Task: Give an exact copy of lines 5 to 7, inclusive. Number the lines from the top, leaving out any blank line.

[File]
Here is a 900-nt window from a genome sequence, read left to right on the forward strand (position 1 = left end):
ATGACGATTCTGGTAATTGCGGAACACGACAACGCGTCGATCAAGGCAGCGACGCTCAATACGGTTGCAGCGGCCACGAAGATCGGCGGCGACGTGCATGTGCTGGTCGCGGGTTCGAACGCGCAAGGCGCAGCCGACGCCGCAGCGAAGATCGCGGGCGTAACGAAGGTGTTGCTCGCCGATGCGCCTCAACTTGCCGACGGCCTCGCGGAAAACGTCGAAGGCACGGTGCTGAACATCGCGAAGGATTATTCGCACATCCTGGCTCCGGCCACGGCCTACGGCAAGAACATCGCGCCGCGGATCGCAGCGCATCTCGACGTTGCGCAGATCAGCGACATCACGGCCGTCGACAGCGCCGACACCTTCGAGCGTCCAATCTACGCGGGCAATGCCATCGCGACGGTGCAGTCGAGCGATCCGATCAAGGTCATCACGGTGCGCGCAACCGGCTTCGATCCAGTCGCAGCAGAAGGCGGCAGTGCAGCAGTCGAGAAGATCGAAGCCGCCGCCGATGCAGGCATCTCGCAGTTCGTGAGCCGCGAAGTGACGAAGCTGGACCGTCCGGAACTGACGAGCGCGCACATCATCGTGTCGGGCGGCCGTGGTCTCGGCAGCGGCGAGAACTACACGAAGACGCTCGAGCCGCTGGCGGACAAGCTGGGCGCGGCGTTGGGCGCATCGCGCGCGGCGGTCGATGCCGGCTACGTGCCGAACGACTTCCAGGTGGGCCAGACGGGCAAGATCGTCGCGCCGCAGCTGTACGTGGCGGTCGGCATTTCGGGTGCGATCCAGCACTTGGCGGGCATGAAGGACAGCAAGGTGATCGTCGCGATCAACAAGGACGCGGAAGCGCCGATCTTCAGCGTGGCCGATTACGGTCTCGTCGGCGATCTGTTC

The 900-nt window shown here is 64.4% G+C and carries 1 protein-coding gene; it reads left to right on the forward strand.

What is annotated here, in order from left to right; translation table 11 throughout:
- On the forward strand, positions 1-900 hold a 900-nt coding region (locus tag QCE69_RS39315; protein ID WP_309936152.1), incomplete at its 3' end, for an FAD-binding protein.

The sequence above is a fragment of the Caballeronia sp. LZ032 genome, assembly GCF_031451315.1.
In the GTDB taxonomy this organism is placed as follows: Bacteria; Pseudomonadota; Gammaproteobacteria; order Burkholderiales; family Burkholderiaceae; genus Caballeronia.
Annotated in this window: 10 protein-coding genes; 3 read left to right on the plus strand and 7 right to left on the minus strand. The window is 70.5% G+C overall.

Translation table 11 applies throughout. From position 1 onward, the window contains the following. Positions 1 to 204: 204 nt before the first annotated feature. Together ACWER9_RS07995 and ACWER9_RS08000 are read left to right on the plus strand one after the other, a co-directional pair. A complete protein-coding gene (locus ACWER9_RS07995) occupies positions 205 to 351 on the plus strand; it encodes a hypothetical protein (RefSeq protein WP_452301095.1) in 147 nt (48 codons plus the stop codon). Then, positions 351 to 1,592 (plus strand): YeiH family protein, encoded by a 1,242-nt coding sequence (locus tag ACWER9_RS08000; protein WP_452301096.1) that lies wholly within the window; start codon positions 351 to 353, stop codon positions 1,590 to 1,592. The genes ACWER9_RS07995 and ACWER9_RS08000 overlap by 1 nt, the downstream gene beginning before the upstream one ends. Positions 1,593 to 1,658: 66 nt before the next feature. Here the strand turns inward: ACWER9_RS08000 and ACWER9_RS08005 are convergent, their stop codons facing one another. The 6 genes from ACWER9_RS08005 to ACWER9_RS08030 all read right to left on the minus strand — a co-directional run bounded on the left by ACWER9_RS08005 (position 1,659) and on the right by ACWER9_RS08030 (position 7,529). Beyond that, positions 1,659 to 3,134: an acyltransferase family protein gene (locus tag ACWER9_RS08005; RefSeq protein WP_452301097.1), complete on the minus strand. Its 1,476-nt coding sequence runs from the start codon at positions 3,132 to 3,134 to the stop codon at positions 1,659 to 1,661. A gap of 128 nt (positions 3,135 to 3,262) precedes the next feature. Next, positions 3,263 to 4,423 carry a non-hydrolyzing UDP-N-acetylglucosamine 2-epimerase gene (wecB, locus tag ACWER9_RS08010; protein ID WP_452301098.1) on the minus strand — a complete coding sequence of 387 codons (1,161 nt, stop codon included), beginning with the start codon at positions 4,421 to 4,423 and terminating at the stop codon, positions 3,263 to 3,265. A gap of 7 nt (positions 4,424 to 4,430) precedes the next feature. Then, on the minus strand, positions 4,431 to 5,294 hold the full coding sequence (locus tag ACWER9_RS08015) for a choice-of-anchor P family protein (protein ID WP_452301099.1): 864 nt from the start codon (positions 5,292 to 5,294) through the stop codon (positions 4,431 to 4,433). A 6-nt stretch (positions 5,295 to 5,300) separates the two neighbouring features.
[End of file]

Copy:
- On the forward strand, positions 1-900 hold a 900-nt coding region (locus tag QCE69_RS39315; protein ID WP_309936152.1), incomplete at its 3' end, for an FAD-binding protein.

The sequence above is a fragment of the Caballeronia sp. LZ032 genome, assembly GCF_031451315.1.
In the GTDB taxonomy this organism is placed as follows: Bacteria; Pseudomonadota; Gammaproteobacteria; order Burkholderiales; family Burkholderiaceae; genus Caballeronia.